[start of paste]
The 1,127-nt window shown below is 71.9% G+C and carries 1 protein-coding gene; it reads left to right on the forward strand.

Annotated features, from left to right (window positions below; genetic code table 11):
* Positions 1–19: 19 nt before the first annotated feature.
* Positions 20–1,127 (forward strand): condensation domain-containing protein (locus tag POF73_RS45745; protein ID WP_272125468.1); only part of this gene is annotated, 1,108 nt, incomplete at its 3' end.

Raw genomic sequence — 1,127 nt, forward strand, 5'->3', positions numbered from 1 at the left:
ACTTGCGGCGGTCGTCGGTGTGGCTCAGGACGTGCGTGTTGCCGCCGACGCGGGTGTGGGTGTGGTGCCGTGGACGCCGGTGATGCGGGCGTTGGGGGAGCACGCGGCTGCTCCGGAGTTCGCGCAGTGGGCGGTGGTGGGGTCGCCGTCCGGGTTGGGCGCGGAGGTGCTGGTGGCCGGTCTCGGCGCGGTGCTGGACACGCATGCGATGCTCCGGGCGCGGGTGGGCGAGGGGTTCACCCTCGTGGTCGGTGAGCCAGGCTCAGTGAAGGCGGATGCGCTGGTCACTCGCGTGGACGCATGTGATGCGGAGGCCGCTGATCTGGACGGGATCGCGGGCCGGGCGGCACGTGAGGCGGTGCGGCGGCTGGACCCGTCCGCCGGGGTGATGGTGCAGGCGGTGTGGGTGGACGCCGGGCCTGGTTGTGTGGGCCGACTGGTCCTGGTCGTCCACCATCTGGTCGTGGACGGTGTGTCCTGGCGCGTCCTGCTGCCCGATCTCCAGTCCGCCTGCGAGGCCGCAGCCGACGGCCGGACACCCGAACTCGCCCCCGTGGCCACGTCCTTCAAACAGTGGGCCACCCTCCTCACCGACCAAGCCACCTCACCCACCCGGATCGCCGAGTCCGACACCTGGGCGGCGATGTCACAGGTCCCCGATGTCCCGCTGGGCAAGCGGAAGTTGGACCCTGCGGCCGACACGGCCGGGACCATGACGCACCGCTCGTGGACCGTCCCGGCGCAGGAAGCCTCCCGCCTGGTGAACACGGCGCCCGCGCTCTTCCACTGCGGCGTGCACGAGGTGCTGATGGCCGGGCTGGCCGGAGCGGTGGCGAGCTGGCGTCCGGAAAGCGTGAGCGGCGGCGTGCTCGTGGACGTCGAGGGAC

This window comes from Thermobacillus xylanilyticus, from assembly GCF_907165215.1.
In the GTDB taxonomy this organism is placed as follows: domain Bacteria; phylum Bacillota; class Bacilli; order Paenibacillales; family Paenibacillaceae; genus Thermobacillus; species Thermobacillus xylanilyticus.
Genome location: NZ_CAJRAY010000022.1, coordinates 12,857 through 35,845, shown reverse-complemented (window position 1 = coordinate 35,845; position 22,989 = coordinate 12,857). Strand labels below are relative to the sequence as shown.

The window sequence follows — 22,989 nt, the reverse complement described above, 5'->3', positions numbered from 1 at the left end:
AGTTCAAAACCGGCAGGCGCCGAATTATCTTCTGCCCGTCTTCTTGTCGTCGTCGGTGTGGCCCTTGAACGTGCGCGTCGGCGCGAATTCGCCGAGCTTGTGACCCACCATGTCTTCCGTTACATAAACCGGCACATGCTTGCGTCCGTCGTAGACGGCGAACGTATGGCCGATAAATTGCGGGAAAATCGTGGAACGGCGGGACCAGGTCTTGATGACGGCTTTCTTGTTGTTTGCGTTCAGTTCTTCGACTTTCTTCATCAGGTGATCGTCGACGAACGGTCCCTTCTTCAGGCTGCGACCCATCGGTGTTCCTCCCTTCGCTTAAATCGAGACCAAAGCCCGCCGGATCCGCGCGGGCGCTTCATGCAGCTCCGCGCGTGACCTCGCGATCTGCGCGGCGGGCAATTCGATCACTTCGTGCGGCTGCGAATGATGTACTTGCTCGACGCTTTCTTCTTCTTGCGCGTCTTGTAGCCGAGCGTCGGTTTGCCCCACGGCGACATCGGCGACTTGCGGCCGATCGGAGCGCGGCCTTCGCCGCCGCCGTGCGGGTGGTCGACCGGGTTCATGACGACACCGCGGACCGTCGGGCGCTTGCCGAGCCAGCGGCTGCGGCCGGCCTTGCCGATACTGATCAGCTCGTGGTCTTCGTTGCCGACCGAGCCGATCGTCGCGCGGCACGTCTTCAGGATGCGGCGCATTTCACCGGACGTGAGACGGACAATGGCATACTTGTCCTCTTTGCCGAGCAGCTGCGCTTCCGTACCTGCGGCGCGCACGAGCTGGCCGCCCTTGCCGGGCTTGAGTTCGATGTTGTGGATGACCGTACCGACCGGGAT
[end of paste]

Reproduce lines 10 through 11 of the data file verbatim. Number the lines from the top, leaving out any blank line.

The window sequence follows — 22,989 nt, the reverse complement described above, 5'->3', positions numbered from 1 at the left end:
AGTTCAAAACCGGCAGGCGCCGAATTATCTTCTGCCCGTCTTCTTGTCGTCGTCGGTGTGGCCCTTGAACGTGCGCGTCGGCGCGAATTCGCCGAGCTTGTGACCCACCATGTCTTCCGTTACATAAACCGGCACATGCTTGCGTCCGTCGTAGACGGCGAACGTATGGCCGATAAATTGCGGGAAAATCGTGGAACGGCGGGACCAGGTCTTGATGACGGCTTTCTTGTTGTTTGCGTTCAGTTCTTCGACTTTCTTCATCAGGTGATCGTCGACGAACGGTCCCTTCTTCAGGCTGCGACCCATCGGTGTTCCTCCCTTCGCTTAAATCGAGACCAAAGCCCGCCGGATCCGCGCGGGCGCTTCATGCAGCTCCGCGCGTGACCTCGCGATCTGCGCGGCGGGCAATTCGATCACTTCGTGCGGCTGCGAATGATGTACTTGCTCGACGCTTTCTTCTTCTTGCGCGTCTTGTAGCCGAGCGTCGGTTTGCCCCACGGCGACATCGGCGACTTGCGGCCGATCGGAGCGCGGCCTTCGCCGCCGCCGTGCGGGTGGTCGACCGGGTTCATGACGACACCGCGGACCGTCGGGCGCTTGCCGAGCCAGCGGCTGCGGCCGGCCTTGCCGATACTGATCAGCTCGTGGTCTTCGTTGCCGACCGAGCCGATCGTCGCGCGGCACGTCTTCAGGATGCGGCGCATTTCACCGGACGTGAGACGGACAATGGCATACTTGTCCTCTTTGCCGAGCAGCTGCGCTTCCGTACCTGCGGCGCGCACGAGCTGGCCGCCCTTGCCGGGCTTGAGTTCGATGTTGTGGATGACCGTACCGACCGGGAT